The Female Mosquito's Quest for Blood: Implications for Disease Cycles 3 United States occurred in Florida in the 1930s. However, several dengue cases have been imported into Florida since the 1990s due to infected travelers returning from regions where dengue is endemic. Furthermore, a dengue outbreak occurred in Hawaii from 2001-2002 and Puerto Rico has experienced several epidemics over the last 20 years. Chikungunya virus cases have also occurred in the United States due to infected travelers returning from other countries where chikungunya outbreaks are occurring. Because Florida is home to the primary mosquito vectors of these two viruses, it is possible that DENV and CHIKV will emerge or re-emerge in the United States. Aedes aegypti and Aedes albopictus. Credits: Jim Newman, UF/IFAS There have been 80 mosquito species identified in Florida to date. Several of these species have been incriminated in arthropod-borne disease cycles in Florida. Culiseta melanura feeds primarily on birds and plays a major role in maintaining enzootic cycles of EEEV, SLEV, and WNV. Coquillettidia perturbans feeds on both birds and mammals and is also involved in the EEEV transmission cycle. Culex nigripalpus, Cx. restuans, Cx. salinarius, and Cx. pipiens quinquefasciatus feed on both birds and mammals and likely contribute to enzootic cycles in wild animal populations and epidemic cycles in human populations of EEEV, SLEV, and WNV. Culex cedecei prefers to feed on rodents and is the primary vector of EVEV in Florida. Aedes albopictus and Ae. aegypti feed primarily on mammals and are daytime host-seekers so are primarily nuisance species. However, these Aedes species are the primary vectors of CHIKV and DENV in other parts of the world and could play a major role if these viruses emerge in Florida. Aedes taeniorhynchus (Figure 4) and Ae. sollicitans are salt-marsh mosquitoes that are a major nuisance, but have not been implicated as virus vectors because of their limited vector competence for Florida arboviruses. However, these two species are good vectors of VEEV and could be implicated in transmission cycles if this more virulent form of EVEV were to emerge in Florida. Female Aedes taeniorhynchus taking a blood meal from a human. Credits: Jim Newman, UF/IFAS Anopheles quadrimaculatus and An. crucians feed primarily on humans and other large mammals in Florida. In countries where malaria is prevalent, Anopheles mosquitoes play important roles in the propagation of this disease. These Florida mosquito species may be involved in transmission cycles of the protozoan malaria parasite if this disease ever re-emerges in the United States. Florida mosquito species in the genera Mansonia, Orthopodomyia, Psorophora, Toxorhynchites, Uranotaenia, and Wyeomyia are not known to transmit pathogens that are currently found in Florida so are not of public health importance at this time. However, due to the increased risk of pathogen importation, mosquitoes from these genera could be implicated in emerging disease cycles as some are involved in disease cycles in other regions of the world.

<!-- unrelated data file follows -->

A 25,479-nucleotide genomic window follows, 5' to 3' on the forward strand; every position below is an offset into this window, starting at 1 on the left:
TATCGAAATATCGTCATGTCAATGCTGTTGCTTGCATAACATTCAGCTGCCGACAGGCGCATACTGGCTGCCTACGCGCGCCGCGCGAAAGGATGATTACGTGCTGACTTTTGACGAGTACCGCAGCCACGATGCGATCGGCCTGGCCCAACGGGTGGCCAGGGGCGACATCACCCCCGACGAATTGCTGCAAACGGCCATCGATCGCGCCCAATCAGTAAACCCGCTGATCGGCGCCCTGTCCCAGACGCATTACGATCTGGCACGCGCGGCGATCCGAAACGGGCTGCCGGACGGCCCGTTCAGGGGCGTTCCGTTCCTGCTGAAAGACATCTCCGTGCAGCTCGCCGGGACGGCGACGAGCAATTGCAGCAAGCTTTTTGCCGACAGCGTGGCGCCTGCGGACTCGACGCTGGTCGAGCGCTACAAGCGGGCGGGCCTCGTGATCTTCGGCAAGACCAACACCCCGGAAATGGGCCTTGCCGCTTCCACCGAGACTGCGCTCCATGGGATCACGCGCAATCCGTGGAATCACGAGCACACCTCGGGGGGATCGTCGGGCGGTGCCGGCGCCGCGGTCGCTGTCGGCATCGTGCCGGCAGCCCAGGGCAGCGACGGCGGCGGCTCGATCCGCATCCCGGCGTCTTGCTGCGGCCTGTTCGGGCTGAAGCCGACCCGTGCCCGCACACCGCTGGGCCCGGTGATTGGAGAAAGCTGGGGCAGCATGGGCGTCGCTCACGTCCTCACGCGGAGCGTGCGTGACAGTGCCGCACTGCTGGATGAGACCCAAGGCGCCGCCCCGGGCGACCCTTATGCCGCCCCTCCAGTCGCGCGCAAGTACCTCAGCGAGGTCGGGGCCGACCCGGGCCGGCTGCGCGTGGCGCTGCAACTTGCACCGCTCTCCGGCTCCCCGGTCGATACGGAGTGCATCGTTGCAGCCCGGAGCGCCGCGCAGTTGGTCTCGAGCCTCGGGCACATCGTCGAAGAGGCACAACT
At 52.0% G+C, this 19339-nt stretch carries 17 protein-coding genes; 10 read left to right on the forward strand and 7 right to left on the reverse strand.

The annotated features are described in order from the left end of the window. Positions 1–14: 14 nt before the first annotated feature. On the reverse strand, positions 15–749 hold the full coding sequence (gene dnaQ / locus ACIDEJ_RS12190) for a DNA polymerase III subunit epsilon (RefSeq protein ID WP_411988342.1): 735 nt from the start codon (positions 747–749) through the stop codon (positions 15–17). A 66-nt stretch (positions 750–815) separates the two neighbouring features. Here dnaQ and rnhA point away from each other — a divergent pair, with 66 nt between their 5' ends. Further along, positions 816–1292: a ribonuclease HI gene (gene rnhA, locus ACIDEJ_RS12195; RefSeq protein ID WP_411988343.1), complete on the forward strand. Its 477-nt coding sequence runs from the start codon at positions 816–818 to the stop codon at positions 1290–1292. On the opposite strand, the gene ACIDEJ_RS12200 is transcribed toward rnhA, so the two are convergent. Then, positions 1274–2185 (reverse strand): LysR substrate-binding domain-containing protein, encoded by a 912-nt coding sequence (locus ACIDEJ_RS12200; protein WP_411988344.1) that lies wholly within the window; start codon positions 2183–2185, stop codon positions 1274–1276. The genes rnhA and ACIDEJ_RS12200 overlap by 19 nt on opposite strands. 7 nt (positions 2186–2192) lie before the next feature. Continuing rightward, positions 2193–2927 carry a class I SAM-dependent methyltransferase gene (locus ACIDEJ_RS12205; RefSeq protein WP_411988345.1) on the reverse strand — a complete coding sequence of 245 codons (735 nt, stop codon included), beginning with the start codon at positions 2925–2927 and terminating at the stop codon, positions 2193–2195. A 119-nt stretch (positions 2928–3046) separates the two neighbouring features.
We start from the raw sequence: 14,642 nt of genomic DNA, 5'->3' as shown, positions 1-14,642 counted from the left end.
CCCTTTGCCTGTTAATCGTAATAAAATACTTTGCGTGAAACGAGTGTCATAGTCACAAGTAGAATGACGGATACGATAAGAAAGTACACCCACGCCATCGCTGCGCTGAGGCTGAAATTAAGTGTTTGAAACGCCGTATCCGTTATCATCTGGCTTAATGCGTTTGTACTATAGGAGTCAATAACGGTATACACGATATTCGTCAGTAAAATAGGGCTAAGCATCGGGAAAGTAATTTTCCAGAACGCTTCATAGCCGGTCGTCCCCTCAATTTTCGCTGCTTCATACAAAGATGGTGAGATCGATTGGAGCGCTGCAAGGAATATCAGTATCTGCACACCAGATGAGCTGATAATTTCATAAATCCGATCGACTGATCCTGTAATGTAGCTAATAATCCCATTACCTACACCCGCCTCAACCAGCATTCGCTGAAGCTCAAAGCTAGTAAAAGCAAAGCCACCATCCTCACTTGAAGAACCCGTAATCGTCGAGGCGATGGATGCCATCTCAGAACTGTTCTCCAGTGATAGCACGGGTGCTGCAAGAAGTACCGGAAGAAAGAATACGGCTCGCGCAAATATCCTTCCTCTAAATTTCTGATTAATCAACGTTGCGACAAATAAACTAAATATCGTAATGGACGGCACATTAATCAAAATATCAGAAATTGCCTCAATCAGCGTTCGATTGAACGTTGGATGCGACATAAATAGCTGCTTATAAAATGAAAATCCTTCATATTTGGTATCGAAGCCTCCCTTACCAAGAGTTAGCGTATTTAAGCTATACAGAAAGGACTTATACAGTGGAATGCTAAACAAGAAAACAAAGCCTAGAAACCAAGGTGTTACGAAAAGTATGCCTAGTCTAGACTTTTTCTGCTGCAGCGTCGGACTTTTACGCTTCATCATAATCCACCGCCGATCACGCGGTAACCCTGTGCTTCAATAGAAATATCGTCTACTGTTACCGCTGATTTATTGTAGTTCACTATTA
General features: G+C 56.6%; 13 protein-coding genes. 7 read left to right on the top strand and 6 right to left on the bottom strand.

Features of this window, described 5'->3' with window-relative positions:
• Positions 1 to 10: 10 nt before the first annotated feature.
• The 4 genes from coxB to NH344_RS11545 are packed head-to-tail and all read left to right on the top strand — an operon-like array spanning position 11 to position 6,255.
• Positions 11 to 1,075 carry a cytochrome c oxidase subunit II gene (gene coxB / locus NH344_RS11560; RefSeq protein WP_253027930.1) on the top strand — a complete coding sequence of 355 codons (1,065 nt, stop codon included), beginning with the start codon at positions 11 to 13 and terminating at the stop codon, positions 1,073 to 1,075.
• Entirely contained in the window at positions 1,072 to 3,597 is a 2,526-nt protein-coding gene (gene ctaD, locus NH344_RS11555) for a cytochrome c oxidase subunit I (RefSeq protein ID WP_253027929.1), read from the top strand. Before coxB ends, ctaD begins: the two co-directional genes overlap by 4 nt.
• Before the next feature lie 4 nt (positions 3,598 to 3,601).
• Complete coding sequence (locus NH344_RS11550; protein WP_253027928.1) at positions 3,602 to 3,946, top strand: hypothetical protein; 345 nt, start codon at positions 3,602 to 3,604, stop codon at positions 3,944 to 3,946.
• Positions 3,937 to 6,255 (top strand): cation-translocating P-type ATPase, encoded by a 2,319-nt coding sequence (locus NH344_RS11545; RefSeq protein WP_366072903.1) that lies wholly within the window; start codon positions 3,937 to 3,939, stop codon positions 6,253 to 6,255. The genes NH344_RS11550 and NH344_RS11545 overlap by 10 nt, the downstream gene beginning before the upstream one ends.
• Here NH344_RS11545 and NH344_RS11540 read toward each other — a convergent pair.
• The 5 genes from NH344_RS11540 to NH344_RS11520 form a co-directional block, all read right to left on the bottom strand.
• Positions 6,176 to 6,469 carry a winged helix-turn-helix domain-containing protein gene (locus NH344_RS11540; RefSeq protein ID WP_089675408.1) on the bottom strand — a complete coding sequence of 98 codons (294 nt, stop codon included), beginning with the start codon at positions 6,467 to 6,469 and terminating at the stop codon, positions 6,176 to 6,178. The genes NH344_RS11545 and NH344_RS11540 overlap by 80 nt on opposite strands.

The Female Mosquito's Quest for Blood: Implications for Disease Cycles 4 More information on Florida mosquitoes can be found at the website of the Florida Medical Entomology Laboratory (http://fmel.ifas.ufl.edu/).